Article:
2. Up-to-date list of all medical conditions. Handy tip – there is an emergency button on iPhones that anyone can unlock without your passcode where you can load the crucial information.

3. List of doctors and their phone numbers. No doubt, like me, the “D”s in your phone are a “who’s who” of doctors and specialists. (My friends all know – need a doctor, ask Amanda! I’ve fired more doctors than most will see in a lifetime!) This is especially important when you have a “complex” medical history. That’s their favorite term for me: “medically complex.” Most ER docs will have little, if any experience dealing with your disease(s) and hopefully will consult your doctors.

4. Tablet/iPod (iPad, Kindle, etc…) – something you can use to read, entertain yourself, contact social media, connect to the outside world and distract yourself from the chaos around you. Ear phones are also key to drown out the noise and calm yourself when needed. Most hospitals have free wifi so if you have Netflix, Hulu or other services it’s a good time to binge on a fun, distracting show. Love to read? Great time to dive into a new series. That’s the nice part of the electronic component – finish your book at 3:00 a.m. while you’re waiting for the results of the CT scan? Go online and download the next one in no time. I swear, what did our chronically ill ancestors do? Poor souls forced to read the one book they came in with? How did they survive?

5. Your phone. You may be like me and not let anyone know when you’re at the ER or you may post it to your Facebook page – everyone has different ways of dealing with their chronic illness and no one way is right. For me, I don’t like to worry anyone until I have to. As one doctor said to me, “With you it’s either life-threatening or nothing – just a part of everything else – we can’t play around.” Um…OK?! So I can’t sound the panic alarm every time something goes wrong. I can’t do that to the people in my life nor do I need that amount of drama around me.

Usually I let a very few core people in on a “need to know” basis. They are my #squad, my village, my lupus support group – the people on whom I can, and do lean for my support in times of crisis. The people who don’t tell you how upset you being in this position makes them feel. They are the people who are there to listen to your fears and pain and listen, really listen, without judgment or preaching. They are the people in your life you know you can count on in good times and bad. Family isn’t always blood and I am blessed to have some incredible people in my life who are there for me and my husband and children day in and day out. But I digress. This is yet another topic for another post. So, bring your phone so you can keep in touch with those who need to know what’s going on.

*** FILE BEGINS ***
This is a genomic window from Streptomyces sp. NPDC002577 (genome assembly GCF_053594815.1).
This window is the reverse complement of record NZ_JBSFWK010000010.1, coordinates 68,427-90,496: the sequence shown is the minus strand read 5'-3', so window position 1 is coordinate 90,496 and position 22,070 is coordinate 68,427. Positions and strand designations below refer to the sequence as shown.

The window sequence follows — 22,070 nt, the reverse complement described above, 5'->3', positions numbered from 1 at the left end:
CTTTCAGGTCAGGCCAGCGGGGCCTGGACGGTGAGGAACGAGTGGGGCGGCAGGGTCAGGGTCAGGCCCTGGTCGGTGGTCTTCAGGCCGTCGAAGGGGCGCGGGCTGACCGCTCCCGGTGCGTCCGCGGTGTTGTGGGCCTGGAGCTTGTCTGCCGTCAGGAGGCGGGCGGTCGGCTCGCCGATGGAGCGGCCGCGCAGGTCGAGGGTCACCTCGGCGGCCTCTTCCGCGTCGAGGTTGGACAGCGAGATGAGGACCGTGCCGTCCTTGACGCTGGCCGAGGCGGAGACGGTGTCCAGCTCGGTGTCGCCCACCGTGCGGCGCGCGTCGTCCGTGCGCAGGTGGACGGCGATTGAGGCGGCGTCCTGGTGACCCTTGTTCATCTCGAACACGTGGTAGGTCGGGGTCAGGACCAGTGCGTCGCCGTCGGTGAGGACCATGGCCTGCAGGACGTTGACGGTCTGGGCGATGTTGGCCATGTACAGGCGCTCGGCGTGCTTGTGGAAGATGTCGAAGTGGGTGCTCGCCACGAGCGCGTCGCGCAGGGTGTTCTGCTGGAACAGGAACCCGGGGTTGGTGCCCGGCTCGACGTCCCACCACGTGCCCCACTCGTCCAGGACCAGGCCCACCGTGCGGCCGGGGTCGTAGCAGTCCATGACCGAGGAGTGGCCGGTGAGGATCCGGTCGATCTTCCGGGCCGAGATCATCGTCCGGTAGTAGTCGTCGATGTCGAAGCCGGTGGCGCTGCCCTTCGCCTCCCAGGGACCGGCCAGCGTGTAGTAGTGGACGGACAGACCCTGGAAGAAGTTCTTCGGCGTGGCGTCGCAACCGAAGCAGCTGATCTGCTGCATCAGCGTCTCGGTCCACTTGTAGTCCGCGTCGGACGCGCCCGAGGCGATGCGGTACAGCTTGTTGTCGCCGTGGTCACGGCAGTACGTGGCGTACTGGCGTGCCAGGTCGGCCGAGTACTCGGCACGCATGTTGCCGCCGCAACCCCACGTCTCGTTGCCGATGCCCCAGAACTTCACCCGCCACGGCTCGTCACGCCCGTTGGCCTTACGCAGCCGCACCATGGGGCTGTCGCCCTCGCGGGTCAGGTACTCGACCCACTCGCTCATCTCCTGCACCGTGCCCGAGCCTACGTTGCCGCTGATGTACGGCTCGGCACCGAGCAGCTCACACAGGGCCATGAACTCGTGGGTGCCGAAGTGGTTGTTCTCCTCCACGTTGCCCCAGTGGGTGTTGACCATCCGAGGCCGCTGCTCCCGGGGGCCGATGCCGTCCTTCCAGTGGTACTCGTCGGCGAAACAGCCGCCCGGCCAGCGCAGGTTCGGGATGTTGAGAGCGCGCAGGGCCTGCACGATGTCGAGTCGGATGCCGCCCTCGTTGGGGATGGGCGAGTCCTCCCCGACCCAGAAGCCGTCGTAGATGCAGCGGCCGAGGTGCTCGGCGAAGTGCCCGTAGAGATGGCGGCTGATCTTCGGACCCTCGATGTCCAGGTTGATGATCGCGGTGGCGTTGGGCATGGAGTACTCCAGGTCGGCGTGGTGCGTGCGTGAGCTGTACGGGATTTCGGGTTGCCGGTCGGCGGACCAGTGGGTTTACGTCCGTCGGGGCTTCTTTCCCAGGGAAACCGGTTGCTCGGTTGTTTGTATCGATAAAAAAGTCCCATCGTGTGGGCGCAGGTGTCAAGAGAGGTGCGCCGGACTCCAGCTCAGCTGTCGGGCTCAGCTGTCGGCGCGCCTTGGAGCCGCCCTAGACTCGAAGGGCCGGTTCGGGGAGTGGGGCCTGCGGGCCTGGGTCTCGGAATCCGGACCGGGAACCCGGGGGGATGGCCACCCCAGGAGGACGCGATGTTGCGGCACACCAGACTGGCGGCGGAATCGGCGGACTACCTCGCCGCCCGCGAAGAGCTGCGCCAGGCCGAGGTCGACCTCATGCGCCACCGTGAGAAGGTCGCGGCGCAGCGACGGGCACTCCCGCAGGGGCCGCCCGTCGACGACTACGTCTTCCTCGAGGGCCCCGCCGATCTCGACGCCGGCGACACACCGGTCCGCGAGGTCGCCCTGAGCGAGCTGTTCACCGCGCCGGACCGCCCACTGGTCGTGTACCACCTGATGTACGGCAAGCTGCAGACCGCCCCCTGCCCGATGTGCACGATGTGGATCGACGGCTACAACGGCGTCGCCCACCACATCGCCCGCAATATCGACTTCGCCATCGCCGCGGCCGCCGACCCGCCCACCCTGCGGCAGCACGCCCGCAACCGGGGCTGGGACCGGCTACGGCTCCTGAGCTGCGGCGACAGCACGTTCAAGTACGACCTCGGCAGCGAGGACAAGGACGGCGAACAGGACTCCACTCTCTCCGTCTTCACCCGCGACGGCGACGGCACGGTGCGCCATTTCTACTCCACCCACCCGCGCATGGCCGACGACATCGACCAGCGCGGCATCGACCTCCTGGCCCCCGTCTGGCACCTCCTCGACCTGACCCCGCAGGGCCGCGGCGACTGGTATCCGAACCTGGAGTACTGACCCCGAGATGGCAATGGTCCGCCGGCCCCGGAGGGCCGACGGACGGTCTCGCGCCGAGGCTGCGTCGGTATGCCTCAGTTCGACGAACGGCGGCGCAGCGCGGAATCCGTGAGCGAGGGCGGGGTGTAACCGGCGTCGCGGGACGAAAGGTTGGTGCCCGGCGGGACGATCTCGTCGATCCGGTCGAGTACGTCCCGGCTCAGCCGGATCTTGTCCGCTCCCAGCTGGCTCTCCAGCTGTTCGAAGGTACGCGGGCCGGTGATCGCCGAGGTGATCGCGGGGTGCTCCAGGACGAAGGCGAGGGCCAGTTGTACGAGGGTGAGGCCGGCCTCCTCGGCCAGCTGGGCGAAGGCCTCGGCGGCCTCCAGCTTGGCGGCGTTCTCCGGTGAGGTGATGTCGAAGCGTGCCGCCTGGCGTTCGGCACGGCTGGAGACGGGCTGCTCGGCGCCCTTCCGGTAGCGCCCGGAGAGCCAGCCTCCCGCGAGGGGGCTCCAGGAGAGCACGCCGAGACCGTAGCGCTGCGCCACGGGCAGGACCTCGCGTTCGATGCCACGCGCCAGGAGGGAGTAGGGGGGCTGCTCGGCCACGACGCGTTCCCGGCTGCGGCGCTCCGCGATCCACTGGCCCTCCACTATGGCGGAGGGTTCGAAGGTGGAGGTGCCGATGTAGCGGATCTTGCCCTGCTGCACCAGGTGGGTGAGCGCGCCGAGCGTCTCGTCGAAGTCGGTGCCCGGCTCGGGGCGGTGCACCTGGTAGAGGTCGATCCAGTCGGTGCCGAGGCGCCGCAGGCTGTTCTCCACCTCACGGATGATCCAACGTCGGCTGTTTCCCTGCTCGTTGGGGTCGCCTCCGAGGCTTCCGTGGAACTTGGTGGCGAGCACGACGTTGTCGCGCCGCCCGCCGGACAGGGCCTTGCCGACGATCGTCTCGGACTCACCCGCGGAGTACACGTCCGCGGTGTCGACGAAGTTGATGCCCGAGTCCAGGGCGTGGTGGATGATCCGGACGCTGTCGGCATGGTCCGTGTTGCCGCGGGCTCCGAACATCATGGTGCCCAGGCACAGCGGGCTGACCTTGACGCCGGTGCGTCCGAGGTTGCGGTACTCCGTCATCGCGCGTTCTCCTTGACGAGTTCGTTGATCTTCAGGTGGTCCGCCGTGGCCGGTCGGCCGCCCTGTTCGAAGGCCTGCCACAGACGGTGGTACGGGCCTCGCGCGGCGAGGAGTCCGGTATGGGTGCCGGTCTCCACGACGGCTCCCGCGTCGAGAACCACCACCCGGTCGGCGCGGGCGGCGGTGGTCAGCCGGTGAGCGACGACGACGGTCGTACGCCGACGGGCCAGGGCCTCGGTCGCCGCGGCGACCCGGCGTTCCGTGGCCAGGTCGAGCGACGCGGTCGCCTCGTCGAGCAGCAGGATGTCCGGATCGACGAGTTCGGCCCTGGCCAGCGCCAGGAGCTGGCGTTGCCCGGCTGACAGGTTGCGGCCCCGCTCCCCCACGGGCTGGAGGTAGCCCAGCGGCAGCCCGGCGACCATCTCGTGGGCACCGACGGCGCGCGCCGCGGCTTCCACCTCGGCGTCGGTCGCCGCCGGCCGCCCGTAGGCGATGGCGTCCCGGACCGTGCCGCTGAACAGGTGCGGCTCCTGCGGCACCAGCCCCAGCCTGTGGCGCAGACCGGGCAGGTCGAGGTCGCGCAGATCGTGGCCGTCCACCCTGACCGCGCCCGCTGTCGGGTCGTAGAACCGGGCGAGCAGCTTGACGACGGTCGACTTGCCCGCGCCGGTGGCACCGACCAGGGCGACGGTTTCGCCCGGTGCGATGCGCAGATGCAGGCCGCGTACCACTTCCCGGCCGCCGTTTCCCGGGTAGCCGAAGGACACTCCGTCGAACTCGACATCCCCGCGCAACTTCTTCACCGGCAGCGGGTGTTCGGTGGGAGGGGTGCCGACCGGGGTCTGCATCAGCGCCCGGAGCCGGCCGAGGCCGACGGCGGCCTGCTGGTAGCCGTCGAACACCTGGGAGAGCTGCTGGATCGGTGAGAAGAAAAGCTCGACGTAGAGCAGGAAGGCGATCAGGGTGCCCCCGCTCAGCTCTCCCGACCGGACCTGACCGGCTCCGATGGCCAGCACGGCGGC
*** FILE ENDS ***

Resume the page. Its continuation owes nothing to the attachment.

6. Your chargers. With many electronics comes much battery. I even stick an extra battery charger in the bag just in case. My husband once got a seriously cool charger that has three different prongs for three different kinds of devices at a conference. I totally stole that sucker from him and love it for its versatility. (Maybe I should look into becoming a spokesperson for some of these companies – I could totally nail that. “Spending a lot of time in waiting rooms? Don’t let a dead iPhone battery hold you back. Try the new Super Battery 2000!”)

7. Magazine, sudoku or something non-electronic to read/do. Sometimes electronics do die and/or the light can bother your eyes.

8. Comfort items. Lip balm, eye drops, bottle of water, coloring book, soft blanket, anything that brings a little comfort to you in this very uncomfortable situation.

9. Patience and your sense of humor. My lupus support group and I like to joke about an ER bingo game of “common sights in your local ER,” such as a patient wandering the halls with the back of their gown open, giving everyone a “show,” or a patient screaming, “Help me, help me! Nurse, nurse!” at the top of their lungs nonstop. I’d love to hear yours in the comments!